**The pre-race hype predicted this to be the closest Volvo Ocean Race yet. While it is true that the fleet as a whole is quite close, Telefonica has won every offshore leg and has come from behind in the last two legs to clench victory. Navigator Andrew Cape has yet to make a mistake, and the sailing team always seems to find that extra bit of speed or point when needed most. This was so clearly demonstrated in Leg 3, when Telefonica lost its Code 0 early on. From a last-place position, the team was able to sail in a high, fast mode and go from being the most southern boat to the most northern boat, while catching the pack. Telefonica was then the first team to tack to the new breeze before the Malacca Straits, and they never looked back. The Race Tracker has a feature that lets you rewind and replay legs. Watch the first 1000 miles of Leg 3 to see exactly how Telefonica made their move. It’s a real clinic.

In the long offshore legs, the only boats that have a realistic shot to beat Telefonica are Groupama and Puma, but I think it’s highly likely that Telefonica will win every offshore leg until the fleet gets to Europe. Once in Europe, the legs become short enough that one of the other boats can have a good day and end the Spanish domination. On the long legs, though, Iker Martinez’s team has proven to be able to claw back every time.

**3. Can Team Sanya even finish the race?
**Moose Sanderson had realistic expectations when he entered the only secondhand boat as the final entrant to this race. “Our decision to go for Telefónica Blue in the end was based around the fact that we believe the boat gives us the best chance to be on the podium as often as possible,” he said.

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Now, after three consecutive legs with major failures, the team just needs to find a way to get around the course. The latest setback came just 48 hours before the Leg 3 finish, when the port-side winch pod broke. Listen to the sound of carbon splintering when the winch pod breaks.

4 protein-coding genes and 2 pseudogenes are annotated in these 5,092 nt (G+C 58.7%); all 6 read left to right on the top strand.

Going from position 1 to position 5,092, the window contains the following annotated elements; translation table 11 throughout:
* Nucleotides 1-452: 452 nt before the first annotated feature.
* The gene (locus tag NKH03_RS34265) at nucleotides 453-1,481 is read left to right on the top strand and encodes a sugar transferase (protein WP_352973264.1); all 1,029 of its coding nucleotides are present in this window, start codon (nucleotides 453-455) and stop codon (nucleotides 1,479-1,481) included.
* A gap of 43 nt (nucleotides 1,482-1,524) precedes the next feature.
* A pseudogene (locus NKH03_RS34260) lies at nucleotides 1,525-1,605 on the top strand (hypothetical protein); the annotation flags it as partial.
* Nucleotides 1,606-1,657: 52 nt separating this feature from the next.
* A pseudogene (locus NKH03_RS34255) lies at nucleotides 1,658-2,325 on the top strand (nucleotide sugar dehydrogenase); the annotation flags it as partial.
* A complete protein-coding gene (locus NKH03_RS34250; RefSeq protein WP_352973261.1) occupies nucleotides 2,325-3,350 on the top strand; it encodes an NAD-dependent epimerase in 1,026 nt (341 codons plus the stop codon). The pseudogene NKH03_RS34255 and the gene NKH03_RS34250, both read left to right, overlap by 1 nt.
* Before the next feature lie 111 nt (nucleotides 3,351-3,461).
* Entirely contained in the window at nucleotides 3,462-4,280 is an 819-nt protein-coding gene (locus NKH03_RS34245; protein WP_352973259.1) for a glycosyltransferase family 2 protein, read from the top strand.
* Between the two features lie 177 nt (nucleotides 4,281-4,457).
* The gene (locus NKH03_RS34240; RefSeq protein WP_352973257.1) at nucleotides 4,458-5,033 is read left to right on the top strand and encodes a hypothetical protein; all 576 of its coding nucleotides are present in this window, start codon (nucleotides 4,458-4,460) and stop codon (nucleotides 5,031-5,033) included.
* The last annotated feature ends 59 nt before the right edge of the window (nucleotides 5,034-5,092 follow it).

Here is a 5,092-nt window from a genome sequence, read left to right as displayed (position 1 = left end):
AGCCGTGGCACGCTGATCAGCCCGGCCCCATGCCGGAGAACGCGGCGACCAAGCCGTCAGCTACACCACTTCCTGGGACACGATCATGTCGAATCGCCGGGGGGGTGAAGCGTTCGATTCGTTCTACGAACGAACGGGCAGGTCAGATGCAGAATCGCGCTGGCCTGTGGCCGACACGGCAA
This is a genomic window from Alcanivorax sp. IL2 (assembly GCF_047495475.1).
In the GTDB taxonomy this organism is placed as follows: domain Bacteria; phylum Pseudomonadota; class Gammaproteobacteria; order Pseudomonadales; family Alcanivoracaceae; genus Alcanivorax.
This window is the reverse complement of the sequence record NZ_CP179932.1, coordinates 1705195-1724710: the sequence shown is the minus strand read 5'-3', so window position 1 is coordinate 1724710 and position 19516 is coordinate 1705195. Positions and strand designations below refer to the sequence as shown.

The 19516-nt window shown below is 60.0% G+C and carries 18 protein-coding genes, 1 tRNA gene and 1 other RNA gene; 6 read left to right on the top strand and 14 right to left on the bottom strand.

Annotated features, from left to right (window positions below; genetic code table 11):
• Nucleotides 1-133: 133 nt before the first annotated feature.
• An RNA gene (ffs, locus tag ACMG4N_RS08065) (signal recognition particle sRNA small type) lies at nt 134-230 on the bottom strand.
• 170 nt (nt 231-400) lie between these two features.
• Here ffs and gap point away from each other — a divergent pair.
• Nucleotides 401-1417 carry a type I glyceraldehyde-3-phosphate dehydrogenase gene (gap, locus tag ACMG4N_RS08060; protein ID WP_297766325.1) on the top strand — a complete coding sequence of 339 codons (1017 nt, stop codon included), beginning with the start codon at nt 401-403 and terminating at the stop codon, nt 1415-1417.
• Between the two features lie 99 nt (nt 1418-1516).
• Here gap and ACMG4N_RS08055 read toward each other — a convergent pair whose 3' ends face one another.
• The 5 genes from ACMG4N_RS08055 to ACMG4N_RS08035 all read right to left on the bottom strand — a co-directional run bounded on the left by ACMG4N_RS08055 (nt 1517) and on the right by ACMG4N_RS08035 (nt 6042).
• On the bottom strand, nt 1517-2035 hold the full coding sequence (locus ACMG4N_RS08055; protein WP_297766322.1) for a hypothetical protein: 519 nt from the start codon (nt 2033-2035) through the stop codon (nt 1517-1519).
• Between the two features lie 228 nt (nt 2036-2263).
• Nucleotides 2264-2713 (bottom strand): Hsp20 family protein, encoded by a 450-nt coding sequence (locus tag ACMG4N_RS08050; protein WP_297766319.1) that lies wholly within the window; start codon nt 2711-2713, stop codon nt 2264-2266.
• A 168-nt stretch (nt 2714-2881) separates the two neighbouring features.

Once again, the Sanya shore team will be the heroes of the day. “After the work we just did on the bow in Cape Town, this is tiny in comparison,” says shore crew manager David Duff.

Once the team completes repairs, Sanderson hopes they can start working to improve the boat. “Finally we can get the whole thing on track,” he said. “In all the pre-race planning, you do you talk about strategy for stopovers, what you’re going to do with the time, and how you deal with it all. Now we actually get to use that planning, we really get to play our game. We’re here with a strategy and an idea how to get better, so now the wheels can be set in motion.”

We’ll give Team Sanya the benefit of the doubt here. Up until now, it has been a full-on effort just to make it to the starting line of each leg. The leg to Auckland will be the big test. If the boat can’t hold up on Leg 4, how many crewmembers will be willing to take her around Cape Horn?

With one third of this Volvo in the books, the cream is starting to rise to the top. While Telefonica is poised to maintain the tradition of the boat winning the first leg winning the whole race, Iker Martinez and company can’t afford to be complacent. For the chasing pack, second place is still up for grabs, and redemption may be around the corner for some. Leg 4 begins on February 19, and plenty of action still awaits!